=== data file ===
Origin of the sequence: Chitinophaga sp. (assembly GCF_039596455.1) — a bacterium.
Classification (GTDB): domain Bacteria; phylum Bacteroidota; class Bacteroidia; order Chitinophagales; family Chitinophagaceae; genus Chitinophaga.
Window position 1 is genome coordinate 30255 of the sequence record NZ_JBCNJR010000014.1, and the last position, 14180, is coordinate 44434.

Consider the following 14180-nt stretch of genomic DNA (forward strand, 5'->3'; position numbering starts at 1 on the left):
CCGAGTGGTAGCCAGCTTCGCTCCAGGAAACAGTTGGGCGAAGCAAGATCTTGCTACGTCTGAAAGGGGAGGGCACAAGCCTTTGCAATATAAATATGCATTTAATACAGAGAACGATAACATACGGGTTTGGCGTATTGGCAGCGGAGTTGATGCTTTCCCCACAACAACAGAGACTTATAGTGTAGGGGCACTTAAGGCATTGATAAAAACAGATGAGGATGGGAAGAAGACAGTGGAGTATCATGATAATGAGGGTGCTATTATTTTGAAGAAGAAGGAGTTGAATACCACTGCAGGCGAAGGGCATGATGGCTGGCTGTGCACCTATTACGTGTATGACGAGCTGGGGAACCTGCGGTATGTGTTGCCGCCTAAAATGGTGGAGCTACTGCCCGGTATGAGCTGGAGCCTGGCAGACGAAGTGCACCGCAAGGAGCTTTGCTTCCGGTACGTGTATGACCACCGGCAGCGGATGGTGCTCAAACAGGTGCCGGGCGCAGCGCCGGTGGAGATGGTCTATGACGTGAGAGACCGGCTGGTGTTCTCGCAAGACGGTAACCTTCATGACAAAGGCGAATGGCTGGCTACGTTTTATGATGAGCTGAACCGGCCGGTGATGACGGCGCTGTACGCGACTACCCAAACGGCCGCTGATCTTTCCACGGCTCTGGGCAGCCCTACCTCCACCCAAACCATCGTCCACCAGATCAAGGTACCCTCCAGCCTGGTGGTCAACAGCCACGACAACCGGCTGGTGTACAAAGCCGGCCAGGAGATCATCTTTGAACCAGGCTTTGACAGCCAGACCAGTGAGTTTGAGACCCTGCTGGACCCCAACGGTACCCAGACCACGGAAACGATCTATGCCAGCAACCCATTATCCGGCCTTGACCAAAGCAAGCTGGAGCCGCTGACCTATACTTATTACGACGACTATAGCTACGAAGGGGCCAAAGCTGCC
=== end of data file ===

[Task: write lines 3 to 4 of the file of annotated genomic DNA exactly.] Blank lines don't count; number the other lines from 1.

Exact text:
Window position 1 is genome coordinate 30255 of the sequence record NZ_JBCNJR010000014.1, and the last position, 14180, is coordinate 44434.

Consider the following 14180-nt stretch of genomic DNA (forward strand, 5'->3'; position numbering starts at 1 on the left):